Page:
Once your workout is done, dedicate 10 minutes to cooling down. Cooldowns are important because they prevent muscle stiffness and soreness, improve your flexibility, and promote recovery.  Do gentle neck stretches and mobility exercises to relax your muscles and support recovery. 

Neck Strengthening

9. Other Neck Strengthening Equipment 

A comprehensive routine needs variety not only in exercises but also in equipment. You can add an isometric neck machine to your gear arsenal that will provide resistance in multiple directions. Sit straight, position your head against the padded bar, and push against it without moving your head. 

There’s also weighted headgear that’s similar to a neck harness. All you need to do to use it is to attach weights and perform nodding and shaking head movements. 

A neck sling is another good option. It’s attached to a cable machine and allows you to do flexion, extension, and lateral movements against the resistance in a controlled and slow manner. Whatever you choose, make sure the resistance is manageable and there’s no strain. 


Are Neck Harnesses Effective?

Yes, if you use them correctly, neck harnesses are very effective for strengthening neck muscles, improving stability, and preventing injury. They target the areas we often neglect during workouts, and they improve the overall health of your neck.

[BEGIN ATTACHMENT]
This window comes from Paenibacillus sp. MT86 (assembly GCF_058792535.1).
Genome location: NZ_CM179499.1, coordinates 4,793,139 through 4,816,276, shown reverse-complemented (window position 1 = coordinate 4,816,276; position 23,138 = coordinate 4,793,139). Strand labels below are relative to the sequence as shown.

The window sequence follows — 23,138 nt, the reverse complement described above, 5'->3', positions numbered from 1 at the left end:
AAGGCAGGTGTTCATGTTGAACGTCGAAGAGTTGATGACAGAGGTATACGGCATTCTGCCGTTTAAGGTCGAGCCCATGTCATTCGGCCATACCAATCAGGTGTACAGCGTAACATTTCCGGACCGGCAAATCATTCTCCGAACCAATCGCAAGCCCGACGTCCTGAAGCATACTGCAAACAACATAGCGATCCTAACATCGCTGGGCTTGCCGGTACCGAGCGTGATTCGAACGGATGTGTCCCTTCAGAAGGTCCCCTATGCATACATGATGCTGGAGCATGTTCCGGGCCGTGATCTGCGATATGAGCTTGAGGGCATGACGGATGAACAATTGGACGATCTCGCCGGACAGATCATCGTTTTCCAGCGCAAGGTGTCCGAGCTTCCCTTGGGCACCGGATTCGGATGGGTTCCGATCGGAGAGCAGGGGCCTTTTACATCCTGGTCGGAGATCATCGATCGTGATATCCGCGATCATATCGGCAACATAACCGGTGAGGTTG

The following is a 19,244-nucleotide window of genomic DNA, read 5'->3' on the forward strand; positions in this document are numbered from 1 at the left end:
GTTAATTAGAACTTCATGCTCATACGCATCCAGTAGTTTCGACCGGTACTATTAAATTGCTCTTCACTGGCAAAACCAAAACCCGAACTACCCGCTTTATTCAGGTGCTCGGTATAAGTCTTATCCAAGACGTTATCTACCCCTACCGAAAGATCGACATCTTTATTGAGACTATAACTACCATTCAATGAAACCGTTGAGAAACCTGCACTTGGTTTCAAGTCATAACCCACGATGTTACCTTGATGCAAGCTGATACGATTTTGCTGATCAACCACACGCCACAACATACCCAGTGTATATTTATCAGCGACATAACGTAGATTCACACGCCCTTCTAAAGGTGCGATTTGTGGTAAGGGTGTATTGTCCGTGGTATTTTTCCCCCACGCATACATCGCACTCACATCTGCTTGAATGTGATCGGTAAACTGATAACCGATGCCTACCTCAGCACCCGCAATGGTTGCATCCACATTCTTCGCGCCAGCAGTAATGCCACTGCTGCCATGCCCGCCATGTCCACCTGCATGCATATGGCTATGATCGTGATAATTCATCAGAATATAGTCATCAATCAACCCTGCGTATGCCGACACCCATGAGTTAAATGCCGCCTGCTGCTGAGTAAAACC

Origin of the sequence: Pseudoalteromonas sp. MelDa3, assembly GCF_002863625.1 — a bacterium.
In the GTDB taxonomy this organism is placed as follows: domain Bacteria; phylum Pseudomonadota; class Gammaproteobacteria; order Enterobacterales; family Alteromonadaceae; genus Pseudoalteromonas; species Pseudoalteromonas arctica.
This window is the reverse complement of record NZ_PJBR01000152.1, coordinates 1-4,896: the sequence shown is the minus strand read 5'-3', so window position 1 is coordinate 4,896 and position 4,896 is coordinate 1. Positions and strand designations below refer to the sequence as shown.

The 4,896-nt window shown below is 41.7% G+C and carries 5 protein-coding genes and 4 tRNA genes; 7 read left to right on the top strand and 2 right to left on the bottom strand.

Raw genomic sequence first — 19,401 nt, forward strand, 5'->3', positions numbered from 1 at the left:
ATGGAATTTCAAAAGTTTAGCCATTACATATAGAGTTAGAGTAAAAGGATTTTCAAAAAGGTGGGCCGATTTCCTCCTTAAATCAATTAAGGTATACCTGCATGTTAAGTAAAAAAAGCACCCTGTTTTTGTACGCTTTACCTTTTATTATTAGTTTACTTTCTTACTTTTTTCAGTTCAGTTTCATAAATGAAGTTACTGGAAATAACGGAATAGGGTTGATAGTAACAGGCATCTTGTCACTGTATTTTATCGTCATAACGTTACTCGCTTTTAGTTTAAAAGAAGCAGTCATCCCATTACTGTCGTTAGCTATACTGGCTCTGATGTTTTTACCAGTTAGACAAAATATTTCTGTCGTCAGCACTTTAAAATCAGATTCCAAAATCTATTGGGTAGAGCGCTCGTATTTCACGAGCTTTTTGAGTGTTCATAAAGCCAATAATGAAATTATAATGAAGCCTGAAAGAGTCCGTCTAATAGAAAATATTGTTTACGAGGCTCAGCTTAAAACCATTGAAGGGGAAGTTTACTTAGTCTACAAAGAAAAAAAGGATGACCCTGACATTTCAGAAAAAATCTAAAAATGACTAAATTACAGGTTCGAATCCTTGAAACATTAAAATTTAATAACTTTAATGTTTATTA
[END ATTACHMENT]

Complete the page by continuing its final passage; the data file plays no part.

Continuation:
What Gym Equipment Is Best for the Neck?

The best neck exercise equipment are neck harnesses, resistance bands, and head straps. They allow you to do targeted exercises that strengthen the neck muscles and improve stability.

Is the Neck Flex Safe?

There’s no arguing that it’s popular, but its safety depends on whether you use it properly and adhere to guidelines. It would be preferable to speak to a medical professional or fitness expert before you include it in your fitness routine. 

How Much Weight Should I Use on a Neck Harness?

The amount of weight depends on your fitness level. Beginners usually start with 5 to 10 pounds and work your way up, experienced athletes can go for 10 to 20 pounds, and advanced ones can start with more than 20 pounds. The weight needs to be challenging but still allow you to do controlled movements without causing strain. 


A neck harness can be your best friend or your worst enemy. Make sure you use it correctly, start with a lighter load, and listen to your body while you work out. If you feel pain or extreme discomfort, take a break and readjust the harness or simply take some of the weight off. 

No exercise can be effective if the tool you’re using is underwhelming. To prevent that from happening, choose the best neck harness for weight training – IRON NECK Alpha Harness. It’s made in the USA, comes in two sizes, has a reasonable price, and you can use both bands and plates with it. 

Now we want to hear what you think! Are you familiar with neck harnesses or have you mistaken this for an article reviewing Medieval torture devices? If you use a neck harness, what exercises do you like to do with it? Have you seen any results from using it? Do you have one to recommend?

Leave anything that comes to mind because we want to hear all of it!